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Monday, March 23, 2009

Things Not To Be Giddy About
Maimon Schwarzschild

This Politico post is getting a lot of links, with the implication that Sunday's NYTimes criticism of Obama is bad news for Obama.  What's the criticism?

“Some of what the public has heard from the Obama administration on issues like state secrets and detainees sounds a bit too close for comfort to the Bush team’s benighted ideas,” penned the Times editorialists, carping about Guantanamo specifically, detainee policy more broadly and Obama’s reluctance to investigate Bush-era actions on “terrorism, state secrets, wiretapping, detention and interrogation.”

In other words, how about war crimes trials for Bushitler.

And Frank Rich is indignant that Obama isn't even more demagogic about AIG, perhaps a la ACORN.

Tom Friedman, it's true, says one or two obvious but sensible things, as he does now and then - and my, how pleased with himself he always seems.  But otherwise it's the usual shrill, robotic leftism at the Times.  Obama needn't worry: and I strongly suspect he doesn't.  Obama's a moderate, you see.  Criticised from the left as well as the right.  Yadda.

(I'm not bothering to link to the NYTimes.  It's the usual.  Read it if you want to.  You don't need a link from me.) 

http://rightcoast.typepad.com/rightcoast/2009/03/things-not-to-be-giddy-about-maimon-schwarzschild.html

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Maimon Schwarzschild
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Comments

The substance of the criticism is of minor importance. What is significant is that the Times (and by extension, the rest of the mainstream media) is finally willing to criticize Obama.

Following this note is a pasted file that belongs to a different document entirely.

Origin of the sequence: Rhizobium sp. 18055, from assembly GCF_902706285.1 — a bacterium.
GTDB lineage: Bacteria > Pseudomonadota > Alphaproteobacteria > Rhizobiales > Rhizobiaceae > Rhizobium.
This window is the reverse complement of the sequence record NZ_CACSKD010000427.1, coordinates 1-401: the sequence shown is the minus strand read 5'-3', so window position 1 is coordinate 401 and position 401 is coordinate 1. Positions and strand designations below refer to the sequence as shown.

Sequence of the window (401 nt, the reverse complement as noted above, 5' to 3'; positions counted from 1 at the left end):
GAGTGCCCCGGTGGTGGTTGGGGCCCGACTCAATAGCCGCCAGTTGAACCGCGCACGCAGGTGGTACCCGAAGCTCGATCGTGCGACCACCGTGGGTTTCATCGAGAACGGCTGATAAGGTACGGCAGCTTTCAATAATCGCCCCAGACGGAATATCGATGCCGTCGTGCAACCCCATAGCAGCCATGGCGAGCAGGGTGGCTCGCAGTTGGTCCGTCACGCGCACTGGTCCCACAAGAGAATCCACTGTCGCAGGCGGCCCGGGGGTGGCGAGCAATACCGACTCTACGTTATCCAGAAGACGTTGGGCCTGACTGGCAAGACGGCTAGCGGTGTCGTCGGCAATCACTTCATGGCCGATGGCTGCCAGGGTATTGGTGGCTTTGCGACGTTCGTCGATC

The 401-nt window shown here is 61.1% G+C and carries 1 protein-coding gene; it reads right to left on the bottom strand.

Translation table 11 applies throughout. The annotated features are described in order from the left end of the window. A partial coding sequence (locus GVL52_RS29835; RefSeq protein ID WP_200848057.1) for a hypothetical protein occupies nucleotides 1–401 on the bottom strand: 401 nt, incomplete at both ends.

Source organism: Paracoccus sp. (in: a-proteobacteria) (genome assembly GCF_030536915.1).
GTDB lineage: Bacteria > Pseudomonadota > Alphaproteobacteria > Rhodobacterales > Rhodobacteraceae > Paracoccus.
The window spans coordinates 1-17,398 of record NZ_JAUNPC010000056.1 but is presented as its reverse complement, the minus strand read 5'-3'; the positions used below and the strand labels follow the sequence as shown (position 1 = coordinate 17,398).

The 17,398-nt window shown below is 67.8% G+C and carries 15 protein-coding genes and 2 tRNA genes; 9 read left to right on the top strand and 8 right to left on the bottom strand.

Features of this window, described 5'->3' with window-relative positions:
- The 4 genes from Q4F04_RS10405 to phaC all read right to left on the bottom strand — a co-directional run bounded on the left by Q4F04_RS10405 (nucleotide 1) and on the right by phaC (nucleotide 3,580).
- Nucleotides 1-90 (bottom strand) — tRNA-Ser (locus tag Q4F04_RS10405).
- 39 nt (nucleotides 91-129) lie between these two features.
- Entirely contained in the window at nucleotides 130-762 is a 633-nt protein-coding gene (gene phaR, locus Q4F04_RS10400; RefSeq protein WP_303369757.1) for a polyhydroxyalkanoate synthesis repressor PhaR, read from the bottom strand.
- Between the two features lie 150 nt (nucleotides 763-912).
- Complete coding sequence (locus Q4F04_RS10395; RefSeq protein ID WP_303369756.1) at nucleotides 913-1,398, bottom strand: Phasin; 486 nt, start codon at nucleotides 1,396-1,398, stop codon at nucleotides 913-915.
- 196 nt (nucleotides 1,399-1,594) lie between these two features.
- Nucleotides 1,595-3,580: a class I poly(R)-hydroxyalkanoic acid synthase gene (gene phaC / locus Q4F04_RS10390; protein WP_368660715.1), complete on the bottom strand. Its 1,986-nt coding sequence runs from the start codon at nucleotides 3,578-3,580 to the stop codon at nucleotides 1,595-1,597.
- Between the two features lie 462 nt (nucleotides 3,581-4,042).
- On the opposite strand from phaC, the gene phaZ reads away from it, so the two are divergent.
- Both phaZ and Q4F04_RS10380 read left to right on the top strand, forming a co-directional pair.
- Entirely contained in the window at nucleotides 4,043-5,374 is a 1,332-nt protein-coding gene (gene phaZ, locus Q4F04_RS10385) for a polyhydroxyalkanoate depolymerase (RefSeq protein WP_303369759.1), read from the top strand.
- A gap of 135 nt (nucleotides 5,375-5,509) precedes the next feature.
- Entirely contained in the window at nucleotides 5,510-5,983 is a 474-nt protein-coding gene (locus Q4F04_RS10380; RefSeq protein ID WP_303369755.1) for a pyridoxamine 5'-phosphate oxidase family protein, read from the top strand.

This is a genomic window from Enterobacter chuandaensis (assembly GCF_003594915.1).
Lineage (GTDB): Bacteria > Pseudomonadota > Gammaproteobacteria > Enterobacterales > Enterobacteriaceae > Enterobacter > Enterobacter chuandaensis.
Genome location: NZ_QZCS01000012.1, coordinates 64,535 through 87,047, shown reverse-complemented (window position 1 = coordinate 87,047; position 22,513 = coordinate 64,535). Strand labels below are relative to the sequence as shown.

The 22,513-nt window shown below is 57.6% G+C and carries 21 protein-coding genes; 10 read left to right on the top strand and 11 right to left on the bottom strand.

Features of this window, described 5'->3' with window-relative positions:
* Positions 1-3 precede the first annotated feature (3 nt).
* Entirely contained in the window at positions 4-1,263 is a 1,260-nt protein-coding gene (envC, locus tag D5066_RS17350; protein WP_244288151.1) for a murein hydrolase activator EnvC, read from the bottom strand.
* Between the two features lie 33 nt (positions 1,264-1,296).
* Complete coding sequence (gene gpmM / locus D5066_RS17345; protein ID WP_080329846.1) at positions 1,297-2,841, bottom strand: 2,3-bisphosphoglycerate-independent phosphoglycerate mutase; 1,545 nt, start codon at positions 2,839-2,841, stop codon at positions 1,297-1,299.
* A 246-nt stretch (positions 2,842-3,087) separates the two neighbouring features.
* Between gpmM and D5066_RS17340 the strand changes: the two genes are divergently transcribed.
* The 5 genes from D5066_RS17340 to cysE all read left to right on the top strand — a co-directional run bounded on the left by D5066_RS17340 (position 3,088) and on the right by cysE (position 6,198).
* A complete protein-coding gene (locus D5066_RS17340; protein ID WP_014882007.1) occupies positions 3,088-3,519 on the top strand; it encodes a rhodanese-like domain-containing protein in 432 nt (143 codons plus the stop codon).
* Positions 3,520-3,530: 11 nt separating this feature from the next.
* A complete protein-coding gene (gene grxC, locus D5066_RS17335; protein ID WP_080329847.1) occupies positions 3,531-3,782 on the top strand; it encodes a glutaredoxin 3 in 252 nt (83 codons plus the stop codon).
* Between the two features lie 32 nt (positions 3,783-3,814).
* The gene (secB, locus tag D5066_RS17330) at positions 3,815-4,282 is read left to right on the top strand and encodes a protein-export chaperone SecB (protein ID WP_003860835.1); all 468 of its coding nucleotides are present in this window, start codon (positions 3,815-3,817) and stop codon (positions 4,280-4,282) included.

For too long, the press has cultivated and sustained the Obama Mythology: smart as a whip, measured, moderate, thoughtful, brilliant speaker, perfect family, uncorruptable, outsider, athletic, etc. Obviously, not all of this is true, and never was. Until now, the Times has never been motivated to deflate the myth. It was never in the Times' interest, for example, to point out that Obama is at sea without a Teleprompter.

But now that the Times is disappointed in Obama for not being liberal enough, they're attacking him and puncturing the myths. I don't care why they're doing it; I'm just glad that we all can start to agree that Obama is a gaffe-prone stutterer without a teleprompter. That's not a sin, of course. It's just nice to see the Times no longer treating Obama like he's a cross between Lincoln, Bryant, and Cicero.

Posted by: AK | Mar 23, 2009 7:58:59 AM

AK - You say:
"It's just nice to see the Times no longer treating Obama like he's a cross between Lincoln, Bryant, and Cicero."

Don't you mean Bryan (as in William Jennings Bryan), not "Bryant"? Cheers.

Posted by: DJF | Mar 23, 2009 1:47:40 PM

DJF,

Perhaps inadvertent, but Kobe in the middle of those other two obscurities actually works quite well to convey the point.

Posted by: Desiderius | Mar 23, 2009 6:37:07 PM

Maimon, I think you underestimate the strength of the current administration's parallels with the beginning of the Clinton administration. (For the parallels between Obama's campaign and Clinton's, see http://icouldbewrong.blogspot.com/2008/11/say-youve-just-been-elected-president.html.)

It's easy to forget, but Clinton was pilloried as furiously from the left as from the right during his first half-term, before the Republican sweep of 1994. Jacob Weisberg wrote an article for the New Republic called "Clincest", which characterized Clinton as a consummate Washington establishment insider. Harper's portrayed him as a creature of the Tyson poultry empire and other big business interests. His betrayals on gays in the military and the Lani Guinier nomination were widely lambasted on the left as demonstrations of his squishy, unprincipled centrism.

His economic and health care plans certainly earned him a lot of hostility from the right, of course. But that hostility never waned, yet his popularity recovered substantially after 1994, as the left united behind him as their sole powerful standard-bearer in Washington. The crucial difference during the first two years of his administration was his equal lack of friends on both sides of the aisle.

Posted by: Dan Simon | Mar 23, 2009 10:05:32 PM

DJF & Desiderius:

Yes, I meant "Bryan," but considering that the media has been worshipful of Obama's basketball prowess, perhaps "Bryant" was correct!

Posted by: AK | Mar 24, 2009 6:20:19 AM